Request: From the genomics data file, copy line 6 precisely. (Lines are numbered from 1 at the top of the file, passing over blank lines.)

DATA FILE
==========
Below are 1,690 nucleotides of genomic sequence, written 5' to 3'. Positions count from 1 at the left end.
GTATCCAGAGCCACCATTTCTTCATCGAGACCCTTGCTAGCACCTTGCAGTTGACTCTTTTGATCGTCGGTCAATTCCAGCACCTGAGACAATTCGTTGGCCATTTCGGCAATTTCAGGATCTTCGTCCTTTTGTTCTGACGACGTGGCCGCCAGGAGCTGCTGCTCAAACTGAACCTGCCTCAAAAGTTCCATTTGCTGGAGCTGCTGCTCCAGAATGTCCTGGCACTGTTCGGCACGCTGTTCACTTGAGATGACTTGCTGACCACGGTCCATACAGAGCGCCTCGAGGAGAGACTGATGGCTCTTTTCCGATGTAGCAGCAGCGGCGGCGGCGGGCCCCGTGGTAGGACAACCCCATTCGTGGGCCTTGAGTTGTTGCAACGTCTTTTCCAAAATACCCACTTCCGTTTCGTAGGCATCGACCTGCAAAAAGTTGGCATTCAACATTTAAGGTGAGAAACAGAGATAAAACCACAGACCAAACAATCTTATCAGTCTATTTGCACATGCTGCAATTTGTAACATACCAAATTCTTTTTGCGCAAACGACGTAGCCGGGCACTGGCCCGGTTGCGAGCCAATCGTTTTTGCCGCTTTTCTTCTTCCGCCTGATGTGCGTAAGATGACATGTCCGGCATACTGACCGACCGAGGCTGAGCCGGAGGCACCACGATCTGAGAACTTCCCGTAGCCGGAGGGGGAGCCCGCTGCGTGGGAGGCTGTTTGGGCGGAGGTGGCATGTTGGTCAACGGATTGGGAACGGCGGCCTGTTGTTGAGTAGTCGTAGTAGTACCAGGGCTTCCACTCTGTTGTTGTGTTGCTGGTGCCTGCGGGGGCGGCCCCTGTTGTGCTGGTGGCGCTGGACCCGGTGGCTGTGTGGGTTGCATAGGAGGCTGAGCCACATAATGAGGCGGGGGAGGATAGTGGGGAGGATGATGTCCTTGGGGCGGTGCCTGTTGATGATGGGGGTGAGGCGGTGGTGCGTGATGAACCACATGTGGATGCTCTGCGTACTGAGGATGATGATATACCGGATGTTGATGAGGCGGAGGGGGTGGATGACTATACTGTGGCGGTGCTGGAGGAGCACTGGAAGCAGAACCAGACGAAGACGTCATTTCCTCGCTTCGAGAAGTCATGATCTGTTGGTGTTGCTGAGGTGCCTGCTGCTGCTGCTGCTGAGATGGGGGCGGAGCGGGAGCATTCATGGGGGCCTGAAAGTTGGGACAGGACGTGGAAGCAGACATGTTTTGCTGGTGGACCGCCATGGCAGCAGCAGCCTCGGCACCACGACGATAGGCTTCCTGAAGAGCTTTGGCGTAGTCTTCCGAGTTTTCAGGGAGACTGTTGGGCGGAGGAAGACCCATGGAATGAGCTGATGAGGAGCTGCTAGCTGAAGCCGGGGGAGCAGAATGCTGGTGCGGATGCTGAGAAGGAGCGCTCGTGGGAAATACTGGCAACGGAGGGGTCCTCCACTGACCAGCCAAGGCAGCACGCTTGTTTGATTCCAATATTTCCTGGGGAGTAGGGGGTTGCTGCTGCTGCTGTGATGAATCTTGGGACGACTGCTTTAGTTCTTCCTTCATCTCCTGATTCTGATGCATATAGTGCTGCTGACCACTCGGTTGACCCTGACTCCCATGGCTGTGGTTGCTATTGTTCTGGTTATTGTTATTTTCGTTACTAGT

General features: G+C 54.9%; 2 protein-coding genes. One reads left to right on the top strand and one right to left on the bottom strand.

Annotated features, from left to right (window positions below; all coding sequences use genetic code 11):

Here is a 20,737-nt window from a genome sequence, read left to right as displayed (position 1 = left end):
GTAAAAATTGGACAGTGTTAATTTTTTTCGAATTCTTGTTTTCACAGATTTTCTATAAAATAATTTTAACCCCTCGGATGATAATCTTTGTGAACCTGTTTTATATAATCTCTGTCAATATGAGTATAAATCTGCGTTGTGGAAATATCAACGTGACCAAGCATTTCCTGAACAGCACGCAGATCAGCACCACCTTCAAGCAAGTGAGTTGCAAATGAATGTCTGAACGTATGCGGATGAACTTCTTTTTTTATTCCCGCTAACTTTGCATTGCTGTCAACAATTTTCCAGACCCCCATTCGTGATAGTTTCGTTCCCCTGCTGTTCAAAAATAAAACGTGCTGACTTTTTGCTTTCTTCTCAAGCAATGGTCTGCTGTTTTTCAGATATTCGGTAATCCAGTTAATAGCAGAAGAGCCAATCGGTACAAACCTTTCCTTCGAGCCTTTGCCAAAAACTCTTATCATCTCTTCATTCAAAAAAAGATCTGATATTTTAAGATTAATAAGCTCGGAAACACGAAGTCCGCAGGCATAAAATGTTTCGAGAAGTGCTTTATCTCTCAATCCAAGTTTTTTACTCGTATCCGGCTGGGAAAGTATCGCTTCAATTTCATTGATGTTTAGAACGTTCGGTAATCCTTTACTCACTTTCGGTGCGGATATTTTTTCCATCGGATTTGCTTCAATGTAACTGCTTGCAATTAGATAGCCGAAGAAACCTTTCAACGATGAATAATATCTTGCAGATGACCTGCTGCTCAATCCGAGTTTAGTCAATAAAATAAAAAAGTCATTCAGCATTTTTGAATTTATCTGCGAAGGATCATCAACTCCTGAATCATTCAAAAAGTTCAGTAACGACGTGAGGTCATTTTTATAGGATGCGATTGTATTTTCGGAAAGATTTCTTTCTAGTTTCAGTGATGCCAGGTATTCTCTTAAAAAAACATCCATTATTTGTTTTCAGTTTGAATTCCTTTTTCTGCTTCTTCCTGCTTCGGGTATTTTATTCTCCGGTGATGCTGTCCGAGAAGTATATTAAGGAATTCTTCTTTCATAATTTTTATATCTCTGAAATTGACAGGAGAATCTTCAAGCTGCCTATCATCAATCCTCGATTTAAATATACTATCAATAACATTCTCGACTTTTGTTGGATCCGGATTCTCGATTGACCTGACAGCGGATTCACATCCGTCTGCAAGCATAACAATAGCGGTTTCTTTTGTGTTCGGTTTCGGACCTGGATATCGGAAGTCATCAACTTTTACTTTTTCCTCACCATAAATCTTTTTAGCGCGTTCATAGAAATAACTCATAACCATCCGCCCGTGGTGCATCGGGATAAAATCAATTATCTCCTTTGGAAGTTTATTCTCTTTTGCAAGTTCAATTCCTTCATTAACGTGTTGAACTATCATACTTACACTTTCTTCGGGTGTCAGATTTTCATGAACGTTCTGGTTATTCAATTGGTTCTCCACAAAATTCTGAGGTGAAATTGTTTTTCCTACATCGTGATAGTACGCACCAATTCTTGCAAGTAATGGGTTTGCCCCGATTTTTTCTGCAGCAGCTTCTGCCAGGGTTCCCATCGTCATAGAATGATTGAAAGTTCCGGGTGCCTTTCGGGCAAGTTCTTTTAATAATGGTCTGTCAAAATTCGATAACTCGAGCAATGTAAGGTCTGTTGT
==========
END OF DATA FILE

GTAAAAATTGGACAGTGTTAATTTTTTTCGAATTCTTGTTTTCACAGATTTTCTATAAAATAATTTTAACCCCTCGGATGATAATCTTTGTGAACCTGTTTTATATAATCTCTGTCAATATGAGTATAAATCTGCGTTGTGGAAATATCAACGTGACCAAGCATTTCCTGAACAGCACGCAGATCAGCACCACCTTCAAGCAAGTGAGTTGCAAATGAATGTCTGAACGTATGCGGATGAACTTCTTTTTTTATTCCCGCTAACTTTGCATTGCTGTCAACAATTTTCCAGACCCCCATTCGTGATAGTTTCGTTCCCCTGCTGTTCAAAAATAAAACGTGCTGACTTTTTGCTTTCTTCTCAAGCAATGGTCTGCTGTTTTTCAGATATTCGGTAATCCAGTTAATAGCAGAAGAGCCAATCGGTACAAACCTTTCCTTCGAGCCTTTGCCAAAAACTCTTATCATCTCTTCATTCAAAAAAAGATCTGATATTTTAAGATTAATAAGCTCGGAAACACGAAGTCCGCAGGCATAAAATGTTTCGAGAAGTGCTTTATCTCTCAATCCAAGTTTTTTACTCGTATCCGGCTGGGAAAGTATCGCTTCAATTTCATTGATGTTTAGAACGTTCGGTAATCCTTTACTCACTTTCGGTGCGGATATTTTTTCCATCGGATTTGCTTCAATGTAACTGCTTGCAATTAGATAGCCGAAGAAACCTTTCAACGATGAATAATATCTTGCAGATGACCTGCTGCTCAATCCGAGTTTAGTCAATAAAATAAAAAAGTCATTCAGCATTTTTGAATTTATCTGCGAAGGATCATCAACTCCTGAATCATTCAAAAAGTTCAGTAACGACGTGAGGTCATTTTTATAGGATGCGATTGTATTTTCGGAAAGATTTCTTTCTAGTTTCAGTGATGCCAGGTATTCTCTTAAAAAAACATCCATTATTTGTTTTCAGTTTGAATTCCTTTTTCTGCTTCTTCCTGCTTCGGGTATTTTATTCTCCGGTGATGCTGTCCGAGAAGTATATTAAGGAATTCTTCTTTCATAATTTTTATATCTCTGAAATTGACAGGAGAATCTTCAAGCTGCCTATCATCAATCCTCGATTTAAATATACTATCAATAACATTCTCGACTTTTGTTGGATCCGGATTCTCGATTGACCTGACAGCGGATTCACATCCGTCTGCAAGCATAACAATAGCGGTTTCTTTTGTGTTCGGTTTCGGACCTGGATATCGGAAGTCATCAACTTTTACTTTTTCCTCACCATAAATCTTTTTAGCGCGTTCATAGAAATAACTCATAACCATCCGCCCGTGGTGCATCGGGATAAAATCAATTATCTCCTTTGGAAGTTTATTCTCTTTTGCAAGTTCAATTCCTTCATTAACGTGTTGAACTATCATACTTACACTTTCTTCGGGTGTCAGATTTTCATGAACGTTCTGGTTATTCAATTGGTTCTCCACAAAATTCTGAGGTGAAATTGTTTTTCCTACATCGTGATAGTACGCACCAATTCTTGCAAGTAATGGGTTTGCCCCGATTTTTTCTGCAGCAGCTTCTGCCAGGGTTCCCATCGTCATAGAATGATTGAAAGTTCCGGGTGCCTTTCGGGCAAGTTCTTTTAATAATGGTCTGTCAAAATTCGATAACTCGAGCAATGTAAGGTCTGTTGT